Tesla Motors, named after the physicist and electrical engineering genius, Nikola Tesla, is the world’s second largest pure electric-car maker in the world, after the Renault-Nissan Alliance. Tesla is also set to take over from General Motors as the largest car manufacturer in the US.
Tesla has been taking the car industry by storm in the last few years with its high performance pure electric cars. Now, the company plans to turn the trucking industry on its head with the unveiling of its proposed pure-electric autonomous 18-wheeler semi-truck. According to Ravi Shankar, a Morgan Stanley analyst, this vehicle is going to change the shape and future of the trucking industry.
The new truck is expected to be a heavy-duty and long range vehicle, with a battery capacity of 300 miles. Analysts are predicting that instead of trying to figure out how to create massive batteries to deal with the cross country hauls that semi-trucks have to go through, Tesla will simply lease the batteries for the semi-trucks and build battery changing stations every 300 miles. An alternative to this is optional “battery swapping” or even “flash charging”. Analysts expect that making battery charging (or even swapping) infrastructure would cost the company about $0.75 billion dollars. Each charging station would need 3 robots to “man” it, and there would be approximately 1,500 stations required, spread across the country to make this plan viable. Another $1 billion will need to be spent on tools and building manufacturing capacity.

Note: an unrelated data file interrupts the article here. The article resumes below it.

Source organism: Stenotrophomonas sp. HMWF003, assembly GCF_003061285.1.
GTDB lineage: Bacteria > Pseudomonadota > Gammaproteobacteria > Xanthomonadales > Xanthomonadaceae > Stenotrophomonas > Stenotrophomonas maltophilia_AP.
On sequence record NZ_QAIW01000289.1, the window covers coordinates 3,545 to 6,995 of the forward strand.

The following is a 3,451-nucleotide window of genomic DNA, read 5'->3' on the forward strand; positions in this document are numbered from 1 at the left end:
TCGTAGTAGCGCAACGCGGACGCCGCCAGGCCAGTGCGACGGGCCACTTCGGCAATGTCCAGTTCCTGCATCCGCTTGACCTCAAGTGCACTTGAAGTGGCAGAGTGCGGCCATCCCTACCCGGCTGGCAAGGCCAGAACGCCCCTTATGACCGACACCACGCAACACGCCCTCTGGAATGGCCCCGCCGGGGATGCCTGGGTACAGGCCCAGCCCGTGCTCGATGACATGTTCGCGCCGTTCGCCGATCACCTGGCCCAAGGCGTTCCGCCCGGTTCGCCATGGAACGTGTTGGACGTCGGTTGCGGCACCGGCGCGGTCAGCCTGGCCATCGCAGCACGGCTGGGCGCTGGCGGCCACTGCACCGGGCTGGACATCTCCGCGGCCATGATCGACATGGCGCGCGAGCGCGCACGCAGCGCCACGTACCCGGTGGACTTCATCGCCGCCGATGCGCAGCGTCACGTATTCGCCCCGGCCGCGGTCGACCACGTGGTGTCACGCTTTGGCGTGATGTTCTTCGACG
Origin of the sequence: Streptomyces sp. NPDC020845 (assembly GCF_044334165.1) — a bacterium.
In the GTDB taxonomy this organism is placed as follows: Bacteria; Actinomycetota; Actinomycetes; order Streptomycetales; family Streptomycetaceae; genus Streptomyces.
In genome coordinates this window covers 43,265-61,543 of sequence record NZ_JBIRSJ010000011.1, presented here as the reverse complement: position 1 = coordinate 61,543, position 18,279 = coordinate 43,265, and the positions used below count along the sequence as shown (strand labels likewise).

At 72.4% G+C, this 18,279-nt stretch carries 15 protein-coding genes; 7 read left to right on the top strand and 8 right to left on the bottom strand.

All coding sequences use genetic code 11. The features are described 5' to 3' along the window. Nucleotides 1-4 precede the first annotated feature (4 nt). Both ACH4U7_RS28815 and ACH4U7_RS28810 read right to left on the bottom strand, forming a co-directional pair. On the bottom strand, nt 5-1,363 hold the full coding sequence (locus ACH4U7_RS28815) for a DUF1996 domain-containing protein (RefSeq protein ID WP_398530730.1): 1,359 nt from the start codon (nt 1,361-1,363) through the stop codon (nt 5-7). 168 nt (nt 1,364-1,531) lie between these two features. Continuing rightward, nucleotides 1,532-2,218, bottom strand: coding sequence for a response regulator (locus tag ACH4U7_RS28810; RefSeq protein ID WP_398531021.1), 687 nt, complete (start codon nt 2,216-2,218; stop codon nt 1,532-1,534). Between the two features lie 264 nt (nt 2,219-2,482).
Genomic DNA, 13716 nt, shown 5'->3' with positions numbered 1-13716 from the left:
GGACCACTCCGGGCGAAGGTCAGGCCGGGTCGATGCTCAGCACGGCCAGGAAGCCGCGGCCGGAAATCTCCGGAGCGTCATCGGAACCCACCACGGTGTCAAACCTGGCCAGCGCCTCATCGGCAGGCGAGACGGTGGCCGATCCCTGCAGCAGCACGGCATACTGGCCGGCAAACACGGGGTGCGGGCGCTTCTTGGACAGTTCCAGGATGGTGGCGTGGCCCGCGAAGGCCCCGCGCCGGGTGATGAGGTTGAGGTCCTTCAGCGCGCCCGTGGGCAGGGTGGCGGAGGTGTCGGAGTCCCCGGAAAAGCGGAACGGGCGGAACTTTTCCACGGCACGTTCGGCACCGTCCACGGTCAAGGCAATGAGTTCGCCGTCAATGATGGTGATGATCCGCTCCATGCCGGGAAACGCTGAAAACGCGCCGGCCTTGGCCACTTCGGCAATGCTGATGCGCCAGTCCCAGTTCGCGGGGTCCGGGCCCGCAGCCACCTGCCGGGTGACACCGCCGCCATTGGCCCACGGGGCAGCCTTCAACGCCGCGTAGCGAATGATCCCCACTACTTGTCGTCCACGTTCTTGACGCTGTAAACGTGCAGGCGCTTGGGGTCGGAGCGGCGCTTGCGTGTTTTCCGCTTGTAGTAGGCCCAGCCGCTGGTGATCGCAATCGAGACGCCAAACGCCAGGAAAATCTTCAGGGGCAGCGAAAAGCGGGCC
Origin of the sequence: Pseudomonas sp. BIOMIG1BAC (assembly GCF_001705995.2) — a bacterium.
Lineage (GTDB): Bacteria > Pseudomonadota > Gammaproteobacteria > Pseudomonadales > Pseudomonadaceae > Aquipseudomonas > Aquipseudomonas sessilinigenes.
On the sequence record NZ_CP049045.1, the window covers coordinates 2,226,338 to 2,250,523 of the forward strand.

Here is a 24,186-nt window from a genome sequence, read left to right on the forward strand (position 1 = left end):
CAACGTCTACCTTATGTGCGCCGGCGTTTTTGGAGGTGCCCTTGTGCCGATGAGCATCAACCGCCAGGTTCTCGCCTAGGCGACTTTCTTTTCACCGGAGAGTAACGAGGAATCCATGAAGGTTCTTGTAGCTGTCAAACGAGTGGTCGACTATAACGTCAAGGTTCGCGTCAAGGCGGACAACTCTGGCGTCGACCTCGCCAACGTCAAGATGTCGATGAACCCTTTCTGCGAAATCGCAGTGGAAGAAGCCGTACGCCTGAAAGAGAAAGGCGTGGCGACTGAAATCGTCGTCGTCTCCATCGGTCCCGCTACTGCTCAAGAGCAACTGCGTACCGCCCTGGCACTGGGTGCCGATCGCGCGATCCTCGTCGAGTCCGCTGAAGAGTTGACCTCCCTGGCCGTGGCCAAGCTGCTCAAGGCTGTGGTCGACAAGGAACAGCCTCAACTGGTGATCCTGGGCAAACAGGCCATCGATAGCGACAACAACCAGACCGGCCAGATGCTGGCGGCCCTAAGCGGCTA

Tesla’s move towards autonomous semi-trucks is logical. The company is already using its hi-tech autopilot technology to power consumer vehicles. And this kind of technology – for long haul driving – would give approximately 70% cost savings, making it a very attractive proposition.
Analysts are speculating that the Tesla trucks will be first rolled out to a limited number of partners, with an initial offering of 25,000 units. While the trucks are not expected to be on sale before 2020, the expectation is that orders will start rolling in as soon as the prototype is revealed later in September.
Analysts are expecting this truck to be the biggest catalyst in the trucking industry ever. It will change the way the industry works, with lower cost, eco-friendly, autonomous trucks which will perform way better than human drivers. By the mid-2020s, fully electric trucks could be swamping the industry. 10% of the heavy duty Class 8 segment and 15% of the lighter Classes (5 to 7) are expected to be completely electric and mostly autonomous.
Based on an analysis of the start-up costs, operating cost, weight, range etc., for electric trucks generally, the cost of the Tesla trucks is expected to be in the $100,000 range, with a 2.9 year payback period, which could later reduce to 2 years once the industry settles down. This also fits in well with the fleet companies’ preference of an 18 to 24 month payback time frame.
While, the Tesla truck is going to be a game changer, competition is already brewing. Cummins Inc., a major player in the trucking industry, revealed its new electric drive system last month. Toyota Motor Co. unveiled its working prototype Class 8 fuel-cell electric truck recently. Daimler is planning to unveil its prototype of an urban electric truck as is Fuso at an event in New York on September 14.
Tesla will still have to tackle difficult issues like figuring out how to increase battery life to tackle the 600-700 mile-long haul sectors, as well as how to reduce battery charging time.
Tesla’s shares (TSLA) have already grown 61% this year.